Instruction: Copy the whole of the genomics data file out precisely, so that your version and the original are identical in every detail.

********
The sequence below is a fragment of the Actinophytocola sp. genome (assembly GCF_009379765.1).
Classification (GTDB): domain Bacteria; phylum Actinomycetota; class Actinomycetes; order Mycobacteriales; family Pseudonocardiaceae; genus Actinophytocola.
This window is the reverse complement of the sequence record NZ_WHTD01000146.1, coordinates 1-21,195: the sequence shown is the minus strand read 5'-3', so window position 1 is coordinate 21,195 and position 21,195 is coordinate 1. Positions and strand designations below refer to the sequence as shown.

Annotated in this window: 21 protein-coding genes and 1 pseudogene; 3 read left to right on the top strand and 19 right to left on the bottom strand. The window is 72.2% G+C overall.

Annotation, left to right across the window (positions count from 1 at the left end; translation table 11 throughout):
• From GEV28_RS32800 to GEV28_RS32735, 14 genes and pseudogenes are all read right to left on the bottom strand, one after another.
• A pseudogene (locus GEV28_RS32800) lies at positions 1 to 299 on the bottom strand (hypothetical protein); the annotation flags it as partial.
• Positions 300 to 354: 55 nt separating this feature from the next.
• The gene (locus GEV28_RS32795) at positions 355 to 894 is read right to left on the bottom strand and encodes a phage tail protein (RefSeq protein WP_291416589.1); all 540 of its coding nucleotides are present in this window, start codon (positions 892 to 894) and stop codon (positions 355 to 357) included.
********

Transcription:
The sequence below is a fragment of the Actinophytocola sp. genome (assembly GCF_009379765.1).
Classification (GTDB): domain Bacteria; phylum Actinomycetota; class Actinomycetes; order Mycobacteriales; family Pseudonocardiaceae; genus Actinophytocola.
This window is the reverse complement of the sequence record NZ_WHTD01000146.1, coordinates 1-21,195: the sequence shown is the minus strand read 5'-3', so window position 1 is coordinate 21,195 and position 21,195 is coordinate 1. Positions and strand designations below refer to the sequence as shown.

Annotated in this window: 21 protein-coding genes and 1 pseudogene; 3 read left to right on the top strand and 19 right to left on the bottom strand. The window is 72.2% G+C overall.

Annotation, left to right across the window (positions count from 1 at the left end; translation table 11 throughout):
• From GEV28_RS32800 to GEV28_RS32735, 14 genes and pseudogenes are all read right to left on the bottom strand, one after another.
• A pseudogene (locus GEV28_RS32800) lies at positions 1 to 299 on the bottom strand (hypothetical protein); the annotation flags it as partial.
• Positions 300 to 354: 55 nt separating this feature from the next.
• The gene (locus GEV28_RS32795) at positions 355 to 894 is read right to left on the bottom strand and encodes a phage tail protein (RefSeq protein WP_291416589.1); all 540 of its coding nucleotides are present in this window, start codon (positions 892 to 894) and stop codon (positions 355 to 357) included.